I wrote a program to take play-by-play data from Yahoo Sports and transform it into win expectancy calculations. Combined with Excel, we can make cool pictures so you can see roughly how much players are helping us win. I've downloaded all the A's games so far and I've analyzed the data through June, so this little introduction will be about the first half of the season.
The basic idea is that for any stage of a game, if you know the inning, outs, baserunners and score difference, you can look up how teams in the past did under those circumstances. This is a brute force way to estimate the probability you will win. By seeing how a player affects their team's chances of winning, you can see how important their contributions really are. So for instance, a homer in a blowout counts for almost nothing while a single that brings you from behind into the lead counts a huge amount. Similar ideas apply to pitchers: striking out the side for a three-run lead save is basically worthless, but in a tie game, 9th inning with a runner on third, getting a pop-up for the second out is huge. The program automatically dings players for errors, but I didn't go back to adjust credit for spectacular defensive plays (it's possible... I just didn't have energy).
I can explain more details in some other diary. On to some pictures. This may be more fun for you if you read the text before the pictures, because there are some mini-quizzes for you.
For instance, here is a picture of Chavez's first-half.
No surprise, huh? Every picture in this diary is a running total of the player's contributions to the season, so everywhere the graph goes up is where he's making positive contributions. You can see he helped the team in mid-May and then tailed off before picking it back up on the first day of June and going on a long positive tear.
What does Chavy's performance look like in context? ....
Here is a graph of two hitters who contributed about as much as Chavy for the first half, along with one ROCK hitter and one erratic player. QUIZ. Can you guess who the other four players are?
Okay, Kotsay and Kendall got off to fast starts but stopped contributing (though they didn't hurt the team either). The erratic player was, of course, Byrnes, and the ROCK was, unbelievably to me, Kielty. He was the offensive foundation of the team for the first half. He's kind of slumping recently so I forgot, but I gotta give him credit for all his first-half contributions.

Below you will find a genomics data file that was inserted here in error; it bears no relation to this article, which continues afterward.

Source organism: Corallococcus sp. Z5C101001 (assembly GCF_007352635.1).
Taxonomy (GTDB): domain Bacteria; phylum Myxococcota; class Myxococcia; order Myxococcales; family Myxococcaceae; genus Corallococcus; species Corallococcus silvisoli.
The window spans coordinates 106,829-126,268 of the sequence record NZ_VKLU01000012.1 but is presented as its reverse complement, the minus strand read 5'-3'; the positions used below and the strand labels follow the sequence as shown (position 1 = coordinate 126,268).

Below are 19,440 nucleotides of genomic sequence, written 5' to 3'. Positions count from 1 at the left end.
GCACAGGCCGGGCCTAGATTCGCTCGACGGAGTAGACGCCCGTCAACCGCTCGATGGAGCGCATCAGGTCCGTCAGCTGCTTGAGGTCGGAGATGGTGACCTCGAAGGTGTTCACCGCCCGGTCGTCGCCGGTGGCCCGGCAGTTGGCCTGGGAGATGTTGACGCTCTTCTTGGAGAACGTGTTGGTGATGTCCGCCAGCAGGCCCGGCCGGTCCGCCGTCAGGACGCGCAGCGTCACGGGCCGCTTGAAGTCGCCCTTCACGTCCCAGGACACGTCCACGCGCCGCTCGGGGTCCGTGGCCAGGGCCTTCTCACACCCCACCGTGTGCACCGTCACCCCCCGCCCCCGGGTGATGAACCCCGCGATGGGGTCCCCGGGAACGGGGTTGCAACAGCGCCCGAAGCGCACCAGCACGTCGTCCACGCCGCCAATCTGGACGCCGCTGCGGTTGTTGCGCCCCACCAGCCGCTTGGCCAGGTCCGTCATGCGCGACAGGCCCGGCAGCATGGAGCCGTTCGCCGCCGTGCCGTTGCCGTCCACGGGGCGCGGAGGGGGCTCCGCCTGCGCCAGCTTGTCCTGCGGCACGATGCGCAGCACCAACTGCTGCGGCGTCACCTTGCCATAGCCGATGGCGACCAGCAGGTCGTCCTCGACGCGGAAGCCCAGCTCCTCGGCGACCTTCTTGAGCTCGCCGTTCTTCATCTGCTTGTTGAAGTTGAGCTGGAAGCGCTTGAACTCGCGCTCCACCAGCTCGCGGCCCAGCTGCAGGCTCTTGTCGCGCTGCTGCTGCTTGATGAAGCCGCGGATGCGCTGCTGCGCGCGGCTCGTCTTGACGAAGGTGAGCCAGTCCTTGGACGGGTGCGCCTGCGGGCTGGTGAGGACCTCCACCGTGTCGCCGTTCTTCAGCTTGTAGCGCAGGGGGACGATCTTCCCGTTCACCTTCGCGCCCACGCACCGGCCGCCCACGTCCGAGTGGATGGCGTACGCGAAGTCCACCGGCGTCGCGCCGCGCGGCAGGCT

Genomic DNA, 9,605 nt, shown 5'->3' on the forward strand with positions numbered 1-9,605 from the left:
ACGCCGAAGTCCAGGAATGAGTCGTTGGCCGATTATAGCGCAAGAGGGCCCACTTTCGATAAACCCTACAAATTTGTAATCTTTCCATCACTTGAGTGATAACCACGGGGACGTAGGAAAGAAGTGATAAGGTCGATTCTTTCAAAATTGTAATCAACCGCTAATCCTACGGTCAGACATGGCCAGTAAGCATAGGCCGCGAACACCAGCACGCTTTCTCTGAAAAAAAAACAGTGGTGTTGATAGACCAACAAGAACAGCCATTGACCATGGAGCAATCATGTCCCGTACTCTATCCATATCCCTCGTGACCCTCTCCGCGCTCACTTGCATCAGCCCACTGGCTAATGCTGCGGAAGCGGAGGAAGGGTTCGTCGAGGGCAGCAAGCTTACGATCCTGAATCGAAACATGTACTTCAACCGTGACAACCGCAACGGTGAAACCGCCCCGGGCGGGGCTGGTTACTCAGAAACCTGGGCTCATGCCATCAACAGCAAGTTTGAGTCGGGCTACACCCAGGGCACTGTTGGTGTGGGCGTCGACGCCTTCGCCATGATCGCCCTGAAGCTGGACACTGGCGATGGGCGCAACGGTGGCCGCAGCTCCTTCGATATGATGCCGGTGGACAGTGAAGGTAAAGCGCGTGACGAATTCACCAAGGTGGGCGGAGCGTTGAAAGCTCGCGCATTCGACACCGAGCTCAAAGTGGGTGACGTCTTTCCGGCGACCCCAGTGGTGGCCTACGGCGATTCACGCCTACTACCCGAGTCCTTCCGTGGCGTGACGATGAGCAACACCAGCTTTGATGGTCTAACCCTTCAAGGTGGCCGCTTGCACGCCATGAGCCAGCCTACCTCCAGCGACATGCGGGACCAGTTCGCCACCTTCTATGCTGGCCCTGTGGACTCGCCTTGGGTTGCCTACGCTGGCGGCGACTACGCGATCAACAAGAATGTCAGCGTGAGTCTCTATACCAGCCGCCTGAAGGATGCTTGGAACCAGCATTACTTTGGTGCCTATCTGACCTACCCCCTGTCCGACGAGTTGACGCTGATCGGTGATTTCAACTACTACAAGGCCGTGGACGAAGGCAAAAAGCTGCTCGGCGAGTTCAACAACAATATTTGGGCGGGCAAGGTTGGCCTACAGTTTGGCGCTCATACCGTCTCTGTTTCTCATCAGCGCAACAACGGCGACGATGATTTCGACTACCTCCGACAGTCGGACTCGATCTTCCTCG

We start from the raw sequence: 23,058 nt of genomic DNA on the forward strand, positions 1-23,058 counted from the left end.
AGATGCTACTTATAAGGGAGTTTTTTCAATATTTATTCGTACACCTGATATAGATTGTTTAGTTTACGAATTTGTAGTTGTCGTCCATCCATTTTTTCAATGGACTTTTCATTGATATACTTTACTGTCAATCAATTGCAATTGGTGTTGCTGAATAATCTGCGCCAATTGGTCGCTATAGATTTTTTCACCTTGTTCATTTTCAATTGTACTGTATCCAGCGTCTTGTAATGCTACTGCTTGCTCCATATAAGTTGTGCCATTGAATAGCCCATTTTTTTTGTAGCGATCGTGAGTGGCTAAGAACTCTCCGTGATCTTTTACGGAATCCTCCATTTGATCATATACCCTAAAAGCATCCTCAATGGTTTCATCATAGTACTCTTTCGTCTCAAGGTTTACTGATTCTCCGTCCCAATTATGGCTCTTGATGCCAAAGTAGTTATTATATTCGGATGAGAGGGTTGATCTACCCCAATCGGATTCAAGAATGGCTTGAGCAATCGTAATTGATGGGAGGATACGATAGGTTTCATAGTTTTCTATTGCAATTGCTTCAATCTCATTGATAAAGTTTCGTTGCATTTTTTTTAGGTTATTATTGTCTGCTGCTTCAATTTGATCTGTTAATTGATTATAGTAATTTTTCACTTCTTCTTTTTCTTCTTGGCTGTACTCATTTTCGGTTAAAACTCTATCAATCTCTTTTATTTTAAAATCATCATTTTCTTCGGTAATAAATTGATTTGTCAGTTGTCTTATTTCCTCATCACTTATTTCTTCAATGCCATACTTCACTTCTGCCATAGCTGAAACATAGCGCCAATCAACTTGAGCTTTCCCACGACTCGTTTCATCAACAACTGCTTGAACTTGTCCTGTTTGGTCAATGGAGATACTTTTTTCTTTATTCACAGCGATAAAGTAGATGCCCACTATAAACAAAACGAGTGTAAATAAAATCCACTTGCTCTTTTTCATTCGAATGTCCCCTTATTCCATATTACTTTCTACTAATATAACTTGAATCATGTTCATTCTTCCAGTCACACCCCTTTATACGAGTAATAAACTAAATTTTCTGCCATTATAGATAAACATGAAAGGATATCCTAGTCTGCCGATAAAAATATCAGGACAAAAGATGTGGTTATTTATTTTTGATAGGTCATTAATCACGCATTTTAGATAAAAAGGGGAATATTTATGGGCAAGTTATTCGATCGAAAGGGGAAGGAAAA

Once again note that we punish for errors but haven't (yet) rewarded for great fielding.
Okay, two more quizzes before I get too tired. Here are the 6 starters from the first half (not including Etherton). Can you figure out who is who without peeking?
The surprising thing to me is that, (1) by this measure, Saarloos contributed as much as Zito in the first half, though neither one has a lot to brag about; this probably means they both lived and died with their run support and didn't do a lot in aggregate to overcome bad run support or sabotage good support; (2) Harden is so kickass it's astounding.
This picture shows members of our bullpen. By the end of the first half, you can see three of them made positive, increasing contributions, two of them neither helped nor hurt, and two of them quite dramatically plummet off cliffs. Name them.
The possibly surprising thing here is that the much-trod-upon Rincon is only a small liability in the end. His blown opportunities are mostly made up by his coming through in high-leverage situations. One can also see that the middle of May was a very very bad time for the bullpen.
Okay. Getting tired. I will probably do at least one more of these diaries, with a graph about the 2B competition, a graph about the injured folks and the call-ups, and updates for data through the end of August. If there are any other pictures you want, feel free to suggest.
As a closing remark, I'm really happy and intrigued by these pictures. I didn't know what they would look like when I started... but they do tell a story that makes sense, and also help me think about the season differently.